In the US, property debt brokers are part of the furniture and data on the size of the market is more freely available. That the size of the European market is so difficult to ascertain demonstrates how less mature it is in comparison.

Asked to estimate what proportion of debt raised is done so through advisors, Shah suggests probably more than 10 percent of UK commercial real estate deals, accounting for circa 20 percent of volume, given larger, US-investor sponsored mandates are increasingly being handled by intermediaries.

Michael Kavanau, senior managing director at HFF, the US-headquartered firm which opened a London operation last year, is more bullish in his estimation. While the proportion of debt raised by volume by intermediaries in the UK market was less than 10 percent as recently as five years ago, he estimates it could be 30 percent today “and trending up quickly as more clients recognise the value-add proposition”.

Continental Europe is far less brokered. Kavanau’s estimate is 10 percent of debt is raised through advisors. “Germany and Paris are the major markets and they are very under-brokered markets. Somewhere like Spain would be above 10 percent because so much foreign private equity is active.”

As Europe’s real estate debt space comes to resemble the North American market, with a growing array of lenders continuously evolving their product offering and pricing, advisors will continue to provide borrowers with visibility and guidance around what is deliverable, argues Riaz Azadi, managing director at Eastdil Secured’s London office. “Look at the direction of the market,” he says, “it’s more professionalised and continues to be so. We have to keep at it and continue to drive the evolution.”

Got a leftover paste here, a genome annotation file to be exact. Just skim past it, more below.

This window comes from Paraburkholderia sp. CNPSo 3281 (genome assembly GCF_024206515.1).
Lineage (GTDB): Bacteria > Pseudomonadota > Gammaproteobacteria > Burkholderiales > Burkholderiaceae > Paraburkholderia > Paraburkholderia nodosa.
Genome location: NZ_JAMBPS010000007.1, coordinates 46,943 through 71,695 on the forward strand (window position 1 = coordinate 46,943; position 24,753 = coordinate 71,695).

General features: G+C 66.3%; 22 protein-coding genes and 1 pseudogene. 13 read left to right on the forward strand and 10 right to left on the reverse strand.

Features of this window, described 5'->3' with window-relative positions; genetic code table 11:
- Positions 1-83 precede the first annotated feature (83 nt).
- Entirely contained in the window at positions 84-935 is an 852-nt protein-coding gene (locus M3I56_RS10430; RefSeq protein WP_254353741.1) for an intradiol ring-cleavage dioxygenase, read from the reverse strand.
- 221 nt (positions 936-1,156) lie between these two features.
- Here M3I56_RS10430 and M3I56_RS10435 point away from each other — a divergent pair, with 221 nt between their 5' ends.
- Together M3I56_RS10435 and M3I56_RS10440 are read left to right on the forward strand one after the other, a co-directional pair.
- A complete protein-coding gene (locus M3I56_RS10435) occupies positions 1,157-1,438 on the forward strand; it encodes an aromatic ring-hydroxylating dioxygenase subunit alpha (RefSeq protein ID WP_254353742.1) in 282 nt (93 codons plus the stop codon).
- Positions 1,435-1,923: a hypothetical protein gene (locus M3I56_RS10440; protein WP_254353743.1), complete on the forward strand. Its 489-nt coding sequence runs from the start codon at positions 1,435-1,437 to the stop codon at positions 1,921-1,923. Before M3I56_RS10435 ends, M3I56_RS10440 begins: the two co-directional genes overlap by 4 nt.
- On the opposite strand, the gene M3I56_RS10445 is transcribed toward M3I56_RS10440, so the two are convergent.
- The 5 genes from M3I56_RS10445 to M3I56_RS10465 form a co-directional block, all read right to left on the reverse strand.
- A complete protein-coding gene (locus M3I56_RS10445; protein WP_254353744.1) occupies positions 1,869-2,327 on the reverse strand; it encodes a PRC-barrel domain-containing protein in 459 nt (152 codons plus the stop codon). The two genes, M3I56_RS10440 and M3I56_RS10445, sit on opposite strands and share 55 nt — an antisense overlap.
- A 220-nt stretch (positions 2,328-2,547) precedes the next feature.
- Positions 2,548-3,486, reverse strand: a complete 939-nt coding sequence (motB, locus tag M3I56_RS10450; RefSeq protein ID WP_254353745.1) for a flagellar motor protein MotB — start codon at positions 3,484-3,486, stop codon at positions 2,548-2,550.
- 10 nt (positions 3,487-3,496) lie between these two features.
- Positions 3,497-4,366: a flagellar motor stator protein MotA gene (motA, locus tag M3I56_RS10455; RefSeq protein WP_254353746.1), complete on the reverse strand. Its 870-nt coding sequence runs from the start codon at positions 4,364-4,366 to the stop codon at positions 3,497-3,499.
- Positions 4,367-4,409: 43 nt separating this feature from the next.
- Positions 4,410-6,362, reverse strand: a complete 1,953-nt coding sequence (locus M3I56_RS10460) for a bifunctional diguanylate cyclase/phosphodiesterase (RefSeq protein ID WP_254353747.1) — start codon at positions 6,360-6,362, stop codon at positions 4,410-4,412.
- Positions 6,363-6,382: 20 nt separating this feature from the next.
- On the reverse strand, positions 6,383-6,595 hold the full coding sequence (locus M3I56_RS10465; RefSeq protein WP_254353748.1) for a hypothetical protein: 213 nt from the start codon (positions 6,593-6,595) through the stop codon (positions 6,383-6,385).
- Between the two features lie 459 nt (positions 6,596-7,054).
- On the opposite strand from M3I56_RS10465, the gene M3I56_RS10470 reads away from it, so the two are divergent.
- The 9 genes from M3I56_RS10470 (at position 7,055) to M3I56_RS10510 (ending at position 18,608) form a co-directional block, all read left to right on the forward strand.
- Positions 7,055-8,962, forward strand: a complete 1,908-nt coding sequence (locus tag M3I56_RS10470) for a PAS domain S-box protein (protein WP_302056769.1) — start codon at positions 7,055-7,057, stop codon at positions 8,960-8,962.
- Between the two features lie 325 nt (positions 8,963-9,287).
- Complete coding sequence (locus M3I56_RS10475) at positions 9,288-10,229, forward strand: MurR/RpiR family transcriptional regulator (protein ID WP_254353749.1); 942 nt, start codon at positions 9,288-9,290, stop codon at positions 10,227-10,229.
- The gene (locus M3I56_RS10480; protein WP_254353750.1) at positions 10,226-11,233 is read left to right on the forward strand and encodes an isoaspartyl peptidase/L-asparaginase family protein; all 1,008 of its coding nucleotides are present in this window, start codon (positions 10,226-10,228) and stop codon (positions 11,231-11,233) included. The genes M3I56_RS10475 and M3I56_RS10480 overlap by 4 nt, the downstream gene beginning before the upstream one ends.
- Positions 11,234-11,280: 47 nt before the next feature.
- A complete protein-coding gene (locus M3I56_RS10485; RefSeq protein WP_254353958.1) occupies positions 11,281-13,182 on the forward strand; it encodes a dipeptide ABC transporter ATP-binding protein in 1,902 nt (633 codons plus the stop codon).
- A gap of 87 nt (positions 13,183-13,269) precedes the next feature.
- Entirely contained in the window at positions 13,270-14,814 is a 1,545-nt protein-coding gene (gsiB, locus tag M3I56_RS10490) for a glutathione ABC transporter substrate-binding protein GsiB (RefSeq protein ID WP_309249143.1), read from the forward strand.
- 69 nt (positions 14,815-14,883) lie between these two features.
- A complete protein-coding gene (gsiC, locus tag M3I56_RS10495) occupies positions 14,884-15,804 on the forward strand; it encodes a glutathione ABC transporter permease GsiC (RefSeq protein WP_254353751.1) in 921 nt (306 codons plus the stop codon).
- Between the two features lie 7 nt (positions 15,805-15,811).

One borrower questions the viability of adding an advisor’s fee to a sub-€40 million deal. In today’s market, borrowers employing the services of an advisor can expect to pay fees according to a sliding scale, depending on the complexity of the job. The size of a deal also informs the fee structure, even though some argue a small-ticket transaction can involve the same amount of work as a big deal. According to advisors, fees typically fall into the territory of 50 to 100 basis points on the total loan amount. Up to €25 million, one advisor explains, 1 percent can be charged. Above that, fees taper down to 50bps, and further still once a loan tips the €100 million mark.

“If a broker does an average job, they cover the cost of their fee,” says Kavanau. “If they do a great job, they can save the client three to five times the fee. There is still a belief that debt is a commodity. It is true to an extent, but the reality is an intermediary, if they do a good job, helps secure better soft and hard terms.”

Paul Coates, head of CBRE Capital Advisors’ debt and structured finance team in EMEA, says fees are not a one-size-fits-all model: “Our priority is to understand what our clients are trying to achieve and to develop a tailored proposition that exactly meets their requirements. The complexity of the scenario determines the fee.”

In a market with an increased focus on deal structures, covenant packages are an area of negotiation between lenders and sponsors. Debate rages among real estate finance market players as to whether there is a slide towards covenant-light in the sector. As borrowers have more lenders to chose from, some say, they are increasingly asking for more headroom in certain areas of covenant packages and, in some cases, the removal of some terms altogether.

“We are helping to soften covenants for clients it’s important to, and for those that deserve to have those covenants relaxed – that’s part of our job,” says Kavanau. “A well-capitalised, astute private equity firm which is borrowing appropriately does not need the babysitting element of a heavy covenant package.”